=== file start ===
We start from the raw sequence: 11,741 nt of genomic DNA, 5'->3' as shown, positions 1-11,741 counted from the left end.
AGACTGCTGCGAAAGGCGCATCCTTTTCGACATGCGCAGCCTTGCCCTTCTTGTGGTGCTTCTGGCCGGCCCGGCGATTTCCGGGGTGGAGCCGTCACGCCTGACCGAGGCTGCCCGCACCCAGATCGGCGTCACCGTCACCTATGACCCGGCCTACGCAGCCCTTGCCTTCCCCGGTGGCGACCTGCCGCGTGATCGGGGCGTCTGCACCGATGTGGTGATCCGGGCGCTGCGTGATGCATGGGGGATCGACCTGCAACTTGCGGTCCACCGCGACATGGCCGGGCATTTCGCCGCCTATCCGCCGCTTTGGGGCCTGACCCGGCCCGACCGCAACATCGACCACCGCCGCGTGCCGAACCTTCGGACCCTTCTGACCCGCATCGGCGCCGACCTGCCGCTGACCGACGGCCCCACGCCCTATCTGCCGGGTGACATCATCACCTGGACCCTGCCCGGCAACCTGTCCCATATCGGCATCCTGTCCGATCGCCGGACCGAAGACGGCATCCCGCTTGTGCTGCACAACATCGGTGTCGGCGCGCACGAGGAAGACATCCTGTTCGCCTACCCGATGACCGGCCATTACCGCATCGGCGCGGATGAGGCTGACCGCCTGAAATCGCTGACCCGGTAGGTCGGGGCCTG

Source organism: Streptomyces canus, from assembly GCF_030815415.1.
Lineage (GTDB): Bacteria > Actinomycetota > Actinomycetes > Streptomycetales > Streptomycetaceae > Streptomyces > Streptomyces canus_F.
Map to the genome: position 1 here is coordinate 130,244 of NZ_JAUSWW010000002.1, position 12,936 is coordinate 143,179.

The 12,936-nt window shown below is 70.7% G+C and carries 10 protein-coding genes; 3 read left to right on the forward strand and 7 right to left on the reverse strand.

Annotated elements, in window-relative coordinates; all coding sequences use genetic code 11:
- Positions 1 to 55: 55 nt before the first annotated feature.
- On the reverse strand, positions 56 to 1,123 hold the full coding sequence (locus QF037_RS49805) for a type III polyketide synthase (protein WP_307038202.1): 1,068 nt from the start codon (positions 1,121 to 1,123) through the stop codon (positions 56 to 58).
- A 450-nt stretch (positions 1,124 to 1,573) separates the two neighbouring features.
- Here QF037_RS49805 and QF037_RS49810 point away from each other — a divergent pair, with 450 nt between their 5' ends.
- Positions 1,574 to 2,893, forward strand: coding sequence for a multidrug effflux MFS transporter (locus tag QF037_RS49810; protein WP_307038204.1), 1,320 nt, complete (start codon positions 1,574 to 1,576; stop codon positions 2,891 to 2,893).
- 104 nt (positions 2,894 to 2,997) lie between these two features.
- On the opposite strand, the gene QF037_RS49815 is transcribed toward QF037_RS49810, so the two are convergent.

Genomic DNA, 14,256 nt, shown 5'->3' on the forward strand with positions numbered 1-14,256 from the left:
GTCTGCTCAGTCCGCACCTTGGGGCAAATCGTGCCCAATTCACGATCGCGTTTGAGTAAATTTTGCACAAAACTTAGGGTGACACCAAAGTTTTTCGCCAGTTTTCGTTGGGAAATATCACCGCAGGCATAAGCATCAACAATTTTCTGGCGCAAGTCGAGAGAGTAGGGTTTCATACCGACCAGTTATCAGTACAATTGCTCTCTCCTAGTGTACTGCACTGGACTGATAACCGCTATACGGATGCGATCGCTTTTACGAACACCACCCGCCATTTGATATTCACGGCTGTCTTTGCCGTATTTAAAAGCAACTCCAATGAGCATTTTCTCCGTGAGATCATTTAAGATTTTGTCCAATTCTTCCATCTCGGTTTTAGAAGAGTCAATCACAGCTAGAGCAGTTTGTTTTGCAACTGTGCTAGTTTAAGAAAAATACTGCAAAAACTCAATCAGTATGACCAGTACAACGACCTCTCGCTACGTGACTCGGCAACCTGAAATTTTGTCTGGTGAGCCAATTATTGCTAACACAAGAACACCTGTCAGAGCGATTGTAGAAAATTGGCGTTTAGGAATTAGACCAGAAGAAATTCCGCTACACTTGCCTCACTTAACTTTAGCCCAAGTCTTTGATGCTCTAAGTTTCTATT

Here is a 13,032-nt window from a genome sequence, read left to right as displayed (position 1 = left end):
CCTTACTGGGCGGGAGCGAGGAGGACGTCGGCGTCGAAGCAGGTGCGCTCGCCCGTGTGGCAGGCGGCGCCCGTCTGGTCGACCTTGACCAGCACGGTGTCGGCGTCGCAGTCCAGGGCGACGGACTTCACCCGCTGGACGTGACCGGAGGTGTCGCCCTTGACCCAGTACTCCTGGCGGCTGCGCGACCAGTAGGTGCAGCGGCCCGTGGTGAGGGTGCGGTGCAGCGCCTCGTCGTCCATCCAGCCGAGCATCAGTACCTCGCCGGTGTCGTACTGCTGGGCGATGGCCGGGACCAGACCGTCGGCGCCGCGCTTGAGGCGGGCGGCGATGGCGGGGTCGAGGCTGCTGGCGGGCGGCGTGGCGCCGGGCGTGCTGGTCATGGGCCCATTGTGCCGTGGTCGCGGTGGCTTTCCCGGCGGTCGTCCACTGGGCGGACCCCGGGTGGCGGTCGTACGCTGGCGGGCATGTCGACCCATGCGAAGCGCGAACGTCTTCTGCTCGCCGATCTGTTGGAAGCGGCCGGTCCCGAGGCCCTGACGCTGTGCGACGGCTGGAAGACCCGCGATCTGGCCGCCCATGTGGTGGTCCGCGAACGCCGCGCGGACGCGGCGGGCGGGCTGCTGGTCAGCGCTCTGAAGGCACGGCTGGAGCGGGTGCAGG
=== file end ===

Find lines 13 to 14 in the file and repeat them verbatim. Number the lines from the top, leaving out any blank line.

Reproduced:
- 104 nt (positions 2,894 to 2,997) lie between these two features.
- On the opposite strand, the gene QF037_RS49815 is transcribed toward QF037_RS49810, so the two are convergent.